Sunday, February 28, 2016

Oxalis pes-caprae (Bermuda buttercup)

Oxalis pes-caprae is a common weed in vineyards of Southern Greece, Crete and other islands. It is a dicotyledonous plant of the family Oxalidaceae, order Geraniales.  This species also is well established in lowland California in disturbed garden soil.

Oxalis pes-caprae is an invasive pseudoannual plant that reproduces exclusively via offspring bulbs in the introduced range. This species is indigenous of South Africa and was introduced to Mediterranean countries at the beginning of the 19th century probably as an ornamental plant. This nearly flowering Oxalis, is incapable of setting seed but it has a prodigious capacity for vegetative multiplication through bulbil separation.

Oxalis pes-caprae is attractive when flowering but some people consider this species to be a nuisance when it spreads into shrubs.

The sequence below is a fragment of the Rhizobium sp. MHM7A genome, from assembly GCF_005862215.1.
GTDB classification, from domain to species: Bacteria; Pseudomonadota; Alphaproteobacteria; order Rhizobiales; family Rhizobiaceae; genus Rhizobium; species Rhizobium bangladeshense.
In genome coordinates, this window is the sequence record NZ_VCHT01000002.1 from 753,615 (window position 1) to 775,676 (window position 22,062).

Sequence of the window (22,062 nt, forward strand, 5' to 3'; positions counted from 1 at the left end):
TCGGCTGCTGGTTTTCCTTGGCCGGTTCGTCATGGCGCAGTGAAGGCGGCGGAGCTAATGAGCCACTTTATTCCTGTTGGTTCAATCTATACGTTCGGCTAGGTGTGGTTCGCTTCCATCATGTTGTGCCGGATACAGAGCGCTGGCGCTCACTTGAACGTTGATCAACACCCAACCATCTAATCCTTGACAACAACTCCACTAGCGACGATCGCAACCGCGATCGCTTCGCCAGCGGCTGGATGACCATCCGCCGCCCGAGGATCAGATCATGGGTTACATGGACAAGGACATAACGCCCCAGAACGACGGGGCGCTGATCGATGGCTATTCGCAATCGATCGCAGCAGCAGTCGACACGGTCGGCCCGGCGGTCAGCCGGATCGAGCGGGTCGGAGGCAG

The emergence of oxalis begins around the middle of October before the first autumn rains. The bulbs are unable to grow earlier because of their dormancy.

Flowering begins in early February and continues until April, depending on climatic conditions and location and it coincides with contractile root initiation.

These weeds have yellow, five-pettaled flowers and compound leaves. Each leaf consists of three heart-shaped leaflets resembling clover leaves.
Oxalis pes-caprae (Bermuda buttercup)

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